The conclusion of a survey of DNA fragments in blood circulating in humans conducted by Stanford researchers has found that 99% of the microbes in our bodies have never been seen, classified, or named. This conclusion was found somewhat accidentally when Stephen Quake, Stanford Professor of Bioengineering and Applied Physics, along with his lab members, examined blood samples from organ transplant recipients in order to see whether or not the transplants had been rejected by the patient's immune system. Of all of the DNA examined, 99% of the microbes did not match anything in the existing genetic databases.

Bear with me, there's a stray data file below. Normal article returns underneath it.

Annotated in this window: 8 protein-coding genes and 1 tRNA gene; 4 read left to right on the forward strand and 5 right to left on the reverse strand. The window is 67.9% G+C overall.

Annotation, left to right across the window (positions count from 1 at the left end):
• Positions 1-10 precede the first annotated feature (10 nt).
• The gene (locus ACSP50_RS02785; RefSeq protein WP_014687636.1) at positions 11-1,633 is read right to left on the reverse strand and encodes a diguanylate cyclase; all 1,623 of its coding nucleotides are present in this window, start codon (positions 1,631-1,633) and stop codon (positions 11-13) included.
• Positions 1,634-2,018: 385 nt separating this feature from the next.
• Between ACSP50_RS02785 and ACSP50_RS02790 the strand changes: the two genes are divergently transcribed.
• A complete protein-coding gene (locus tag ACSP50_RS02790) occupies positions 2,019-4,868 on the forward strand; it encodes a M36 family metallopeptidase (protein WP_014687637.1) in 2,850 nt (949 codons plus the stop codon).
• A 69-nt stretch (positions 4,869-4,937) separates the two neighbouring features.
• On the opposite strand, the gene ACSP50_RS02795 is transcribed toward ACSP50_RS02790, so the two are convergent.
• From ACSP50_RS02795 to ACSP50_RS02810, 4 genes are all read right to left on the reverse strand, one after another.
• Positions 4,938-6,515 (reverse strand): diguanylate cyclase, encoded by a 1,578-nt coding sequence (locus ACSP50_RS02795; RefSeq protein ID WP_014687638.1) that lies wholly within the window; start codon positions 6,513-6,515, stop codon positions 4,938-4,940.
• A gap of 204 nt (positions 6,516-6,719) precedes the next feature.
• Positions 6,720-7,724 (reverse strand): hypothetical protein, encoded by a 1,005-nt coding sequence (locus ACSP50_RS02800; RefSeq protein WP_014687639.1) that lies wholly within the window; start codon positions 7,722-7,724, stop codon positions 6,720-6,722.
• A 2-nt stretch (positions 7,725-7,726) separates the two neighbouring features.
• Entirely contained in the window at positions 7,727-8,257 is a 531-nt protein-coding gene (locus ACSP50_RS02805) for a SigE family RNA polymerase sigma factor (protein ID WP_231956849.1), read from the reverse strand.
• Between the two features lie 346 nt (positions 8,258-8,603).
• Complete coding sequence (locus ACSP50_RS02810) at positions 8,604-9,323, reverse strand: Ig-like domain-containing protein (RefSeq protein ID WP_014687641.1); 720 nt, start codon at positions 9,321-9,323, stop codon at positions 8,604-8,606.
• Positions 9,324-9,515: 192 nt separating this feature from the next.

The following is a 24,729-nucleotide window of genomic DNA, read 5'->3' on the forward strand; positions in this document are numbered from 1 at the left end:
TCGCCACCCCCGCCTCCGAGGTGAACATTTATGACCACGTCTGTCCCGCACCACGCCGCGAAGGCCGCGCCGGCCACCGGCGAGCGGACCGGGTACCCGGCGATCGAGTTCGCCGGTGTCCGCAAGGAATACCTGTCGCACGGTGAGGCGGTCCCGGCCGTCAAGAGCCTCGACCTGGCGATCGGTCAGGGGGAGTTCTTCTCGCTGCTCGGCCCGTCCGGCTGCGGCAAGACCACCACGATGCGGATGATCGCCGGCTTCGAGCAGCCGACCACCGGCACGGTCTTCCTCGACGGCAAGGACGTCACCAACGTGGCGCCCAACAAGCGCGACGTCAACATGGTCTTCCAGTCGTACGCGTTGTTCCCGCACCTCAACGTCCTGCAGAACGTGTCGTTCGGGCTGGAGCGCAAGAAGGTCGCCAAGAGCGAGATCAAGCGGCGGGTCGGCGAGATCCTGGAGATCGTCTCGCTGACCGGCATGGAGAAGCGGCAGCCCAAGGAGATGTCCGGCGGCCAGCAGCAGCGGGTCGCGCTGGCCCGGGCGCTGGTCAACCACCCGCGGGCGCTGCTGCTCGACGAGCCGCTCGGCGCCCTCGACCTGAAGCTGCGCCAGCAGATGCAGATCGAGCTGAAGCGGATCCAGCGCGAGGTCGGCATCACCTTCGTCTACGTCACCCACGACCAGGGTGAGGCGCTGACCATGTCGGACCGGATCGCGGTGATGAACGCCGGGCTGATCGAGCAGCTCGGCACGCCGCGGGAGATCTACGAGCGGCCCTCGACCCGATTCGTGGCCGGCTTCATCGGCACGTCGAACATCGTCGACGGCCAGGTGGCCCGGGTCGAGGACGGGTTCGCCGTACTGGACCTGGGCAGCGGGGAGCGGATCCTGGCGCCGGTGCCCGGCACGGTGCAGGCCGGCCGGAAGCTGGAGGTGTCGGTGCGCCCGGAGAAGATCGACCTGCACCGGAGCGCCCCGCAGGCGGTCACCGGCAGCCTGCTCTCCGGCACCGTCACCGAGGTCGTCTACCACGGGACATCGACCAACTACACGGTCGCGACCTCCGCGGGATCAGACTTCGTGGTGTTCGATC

"What this does is it arms infectious disease doctors with a whole set of new bugs to track and see if they're associated with disease," Quake said. "That's going to be a whole other chapter of work for people to do".